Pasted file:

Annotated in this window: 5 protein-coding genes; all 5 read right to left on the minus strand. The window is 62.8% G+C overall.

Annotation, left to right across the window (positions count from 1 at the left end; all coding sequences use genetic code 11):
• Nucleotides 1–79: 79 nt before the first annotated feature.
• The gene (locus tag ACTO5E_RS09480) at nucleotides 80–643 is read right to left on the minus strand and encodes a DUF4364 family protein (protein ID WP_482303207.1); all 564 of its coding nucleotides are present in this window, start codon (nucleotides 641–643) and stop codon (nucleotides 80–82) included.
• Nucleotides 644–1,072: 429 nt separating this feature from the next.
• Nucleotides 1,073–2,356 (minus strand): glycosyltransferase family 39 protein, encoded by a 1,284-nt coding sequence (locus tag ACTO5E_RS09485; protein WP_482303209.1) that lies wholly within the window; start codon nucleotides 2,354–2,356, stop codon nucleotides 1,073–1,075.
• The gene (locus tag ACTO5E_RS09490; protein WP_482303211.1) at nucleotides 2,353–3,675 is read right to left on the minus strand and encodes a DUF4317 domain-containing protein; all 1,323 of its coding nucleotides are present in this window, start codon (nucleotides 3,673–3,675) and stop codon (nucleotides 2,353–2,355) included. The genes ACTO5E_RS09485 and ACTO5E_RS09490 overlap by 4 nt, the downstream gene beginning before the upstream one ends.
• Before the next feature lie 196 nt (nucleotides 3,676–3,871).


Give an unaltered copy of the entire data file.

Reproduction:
Annotated in this window: 5 protein-coding genes; all 5 read right to left on the minus strand. The window is 62.8% G+C overall.

Annotation, left to right across the window (positions count from 1 at the left end; all coding sequences use genetic code 11):
• Nucleotides 1–79: 79 nt before the first annotated feature.
• The gene (locus tag ACTO5E_RS09480) at nucleotides 80–643 is read right to left on the minus strand and encodes a DUF4364 family protein (protein ID WP_482303207.1); all 564 of its coding nucleotides are present in this window, start codon (nucleotides 641–643) and stop codon (nucleotides 80–82) included.
• Nucleotides 644–1,072: 429 nt separating this feature from the next.
• Nucleotides 1,073–2,356 (minus strand): glycosyltransferase family 39 protein, encoded by a 1,284-nt coding sequence (locus tag ACTO5E_RS09485; protein WP_482303209.1) that lies wholly within the window; start codon nucleotides 2,354–2,356, stop codon nucleotides 1,073–1,075.
• The gene (locus tag ACTO5E_RS09490; protein WP_482303211.1) at nucleotides 2,353–3,675 is read right to left on the minus strand and encodes a DUF4317 domain-containing protein; all 1,323 of its coding nucleotides are present in this window, start codon (nucleotides 3,673–3,675) and stop codon (nucleotides 2,353–2,355) included. The genes ACTO5E_RS09485 and ACTO5E_RS09490 overlap by 4 nt, the downstream gene beginning before the upstream one ends.
• Before the next feature lie 196 nt (nucleotides 3,676–3,871).